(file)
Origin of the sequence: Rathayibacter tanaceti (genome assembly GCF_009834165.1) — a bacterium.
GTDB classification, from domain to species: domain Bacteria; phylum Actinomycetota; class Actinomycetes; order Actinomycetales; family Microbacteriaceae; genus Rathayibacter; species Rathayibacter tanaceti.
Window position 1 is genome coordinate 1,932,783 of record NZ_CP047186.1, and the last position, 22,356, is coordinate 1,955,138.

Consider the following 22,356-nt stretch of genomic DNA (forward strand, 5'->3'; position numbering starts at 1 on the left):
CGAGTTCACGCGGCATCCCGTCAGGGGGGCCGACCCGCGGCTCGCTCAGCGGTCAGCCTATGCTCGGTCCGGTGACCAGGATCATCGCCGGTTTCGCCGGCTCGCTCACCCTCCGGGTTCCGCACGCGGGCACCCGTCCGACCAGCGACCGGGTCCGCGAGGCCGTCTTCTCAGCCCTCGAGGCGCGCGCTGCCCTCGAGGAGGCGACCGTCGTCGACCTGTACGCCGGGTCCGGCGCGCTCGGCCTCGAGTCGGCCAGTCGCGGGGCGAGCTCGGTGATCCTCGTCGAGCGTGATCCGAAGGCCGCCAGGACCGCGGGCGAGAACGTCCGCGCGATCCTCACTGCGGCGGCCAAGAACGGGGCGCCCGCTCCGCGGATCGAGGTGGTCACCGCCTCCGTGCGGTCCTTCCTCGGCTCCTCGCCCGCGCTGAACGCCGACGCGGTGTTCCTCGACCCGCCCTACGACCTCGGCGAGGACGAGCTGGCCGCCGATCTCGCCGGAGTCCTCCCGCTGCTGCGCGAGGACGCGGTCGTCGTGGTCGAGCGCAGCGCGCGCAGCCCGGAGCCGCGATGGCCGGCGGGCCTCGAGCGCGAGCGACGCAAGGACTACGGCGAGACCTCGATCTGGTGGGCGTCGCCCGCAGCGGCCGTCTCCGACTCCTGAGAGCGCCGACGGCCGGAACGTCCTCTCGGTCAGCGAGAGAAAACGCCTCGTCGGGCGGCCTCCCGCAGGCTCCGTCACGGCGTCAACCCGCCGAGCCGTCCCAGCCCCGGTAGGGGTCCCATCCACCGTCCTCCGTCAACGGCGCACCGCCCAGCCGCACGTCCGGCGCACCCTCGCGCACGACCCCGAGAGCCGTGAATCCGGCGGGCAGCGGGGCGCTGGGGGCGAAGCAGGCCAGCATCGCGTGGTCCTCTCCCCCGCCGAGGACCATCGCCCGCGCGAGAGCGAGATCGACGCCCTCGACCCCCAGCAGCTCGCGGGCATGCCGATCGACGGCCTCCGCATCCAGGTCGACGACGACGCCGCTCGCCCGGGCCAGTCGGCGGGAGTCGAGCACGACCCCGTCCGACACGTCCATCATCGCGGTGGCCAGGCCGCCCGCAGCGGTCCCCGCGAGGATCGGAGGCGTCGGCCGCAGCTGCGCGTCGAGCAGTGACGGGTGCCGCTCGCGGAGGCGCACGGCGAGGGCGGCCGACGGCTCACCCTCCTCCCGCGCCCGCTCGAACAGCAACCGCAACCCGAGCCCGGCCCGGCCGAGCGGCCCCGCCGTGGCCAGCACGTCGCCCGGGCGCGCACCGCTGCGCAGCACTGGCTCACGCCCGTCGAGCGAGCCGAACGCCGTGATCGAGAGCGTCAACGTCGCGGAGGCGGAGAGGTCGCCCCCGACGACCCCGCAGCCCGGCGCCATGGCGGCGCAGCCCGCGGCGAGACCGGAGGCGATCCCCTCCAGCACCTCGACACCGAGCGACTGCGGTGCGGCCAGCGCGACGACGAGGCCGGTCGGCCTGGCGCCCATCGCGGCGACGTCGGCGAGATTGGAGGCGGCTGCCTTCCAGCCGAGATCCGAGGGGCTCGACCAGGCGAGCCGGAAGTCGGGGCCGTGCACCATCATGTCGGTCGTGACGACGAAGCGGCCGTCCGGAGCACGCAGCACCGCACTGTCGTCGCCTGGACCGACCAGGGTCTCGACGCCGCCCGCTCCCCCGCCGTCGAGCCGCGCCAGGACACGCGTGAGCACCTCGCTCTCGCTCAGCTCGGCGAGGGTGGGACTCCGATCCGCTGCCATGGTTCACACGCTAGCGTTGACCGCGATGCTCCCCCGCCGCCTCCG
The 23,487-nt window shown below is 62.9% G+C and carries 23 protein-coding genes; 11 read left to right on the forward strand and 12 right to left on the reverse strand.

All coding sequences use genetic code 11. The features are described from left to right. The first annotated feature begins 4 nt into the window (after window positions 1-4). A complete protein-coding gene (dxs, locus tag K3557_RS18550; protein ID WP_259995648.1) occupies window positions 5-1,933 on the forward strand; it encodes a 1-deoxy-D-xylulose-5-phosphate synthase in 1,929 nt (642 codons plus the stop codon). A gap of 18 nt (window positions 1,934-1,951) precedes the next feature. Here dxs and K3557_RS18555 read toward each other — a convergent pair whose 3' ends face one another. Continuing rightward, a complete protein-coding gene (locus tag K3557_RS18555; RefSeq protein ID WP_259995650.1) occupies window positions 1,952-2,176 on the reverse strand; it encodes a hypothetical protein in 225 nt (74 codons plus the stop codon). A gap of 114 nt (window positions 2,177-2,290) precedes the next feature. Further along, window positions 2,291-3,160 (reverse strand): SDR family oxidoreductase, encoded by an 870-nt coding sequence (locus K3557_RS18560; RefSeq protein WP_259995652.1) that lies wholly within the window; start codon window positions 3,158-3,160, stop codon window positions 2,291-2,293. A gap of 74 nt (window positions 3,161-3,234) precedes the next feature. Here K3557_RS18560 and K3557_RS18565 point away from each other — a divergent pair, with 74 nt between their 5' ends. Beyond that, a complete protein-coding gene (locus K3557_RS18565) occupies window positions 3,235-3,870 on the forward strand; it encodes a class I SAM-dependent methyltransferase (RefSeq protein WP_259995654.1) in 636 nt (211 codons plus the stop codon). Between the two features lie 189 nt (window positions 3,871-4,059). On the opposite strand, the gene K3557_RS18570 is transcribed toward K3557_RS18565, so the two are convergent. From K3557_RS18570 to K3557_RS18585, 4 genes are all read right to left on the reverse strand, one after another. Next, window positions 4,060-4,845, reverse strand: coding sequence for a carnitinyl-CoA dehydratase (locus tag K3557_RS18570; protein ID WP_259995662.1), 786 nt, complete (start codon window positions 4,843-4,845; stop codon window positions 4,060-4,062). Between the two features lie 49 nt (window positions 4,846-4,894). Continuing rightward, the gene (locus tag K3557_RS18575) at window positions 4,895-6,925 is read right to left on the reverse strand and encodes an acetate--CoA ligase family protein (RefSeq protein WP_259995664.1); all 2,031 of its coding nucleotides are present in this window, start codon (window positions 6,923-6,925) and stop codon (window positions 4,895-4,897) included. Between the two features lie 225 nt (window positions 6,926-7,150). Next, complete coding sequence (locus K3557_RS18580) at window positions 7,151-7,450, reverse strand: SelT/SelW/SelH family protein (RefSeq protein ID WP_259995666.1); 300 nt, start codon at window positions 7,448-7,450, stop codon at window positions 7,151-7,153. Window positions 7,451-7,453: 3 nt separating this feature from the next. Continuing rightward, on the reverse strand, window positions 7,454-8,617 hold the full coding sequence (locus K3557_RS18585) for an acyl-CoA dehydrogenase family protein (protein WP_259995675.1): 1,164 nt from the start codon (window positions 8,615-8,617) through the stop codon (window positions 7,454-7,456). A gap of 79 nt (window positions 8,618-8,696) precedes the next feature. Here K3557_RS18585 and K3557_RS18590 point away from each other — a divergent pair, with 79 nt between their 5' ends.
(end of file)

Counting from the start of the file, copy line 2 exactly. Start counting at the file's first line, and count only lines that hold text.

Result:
GTDB classification, from domain to species: domain Bacteria; phylum Actinomycetota; class Actinomycetes; order Actinomycetales; family Microbacteriaceae; genus Rathayibacter; species Rathayibacter tanaceti.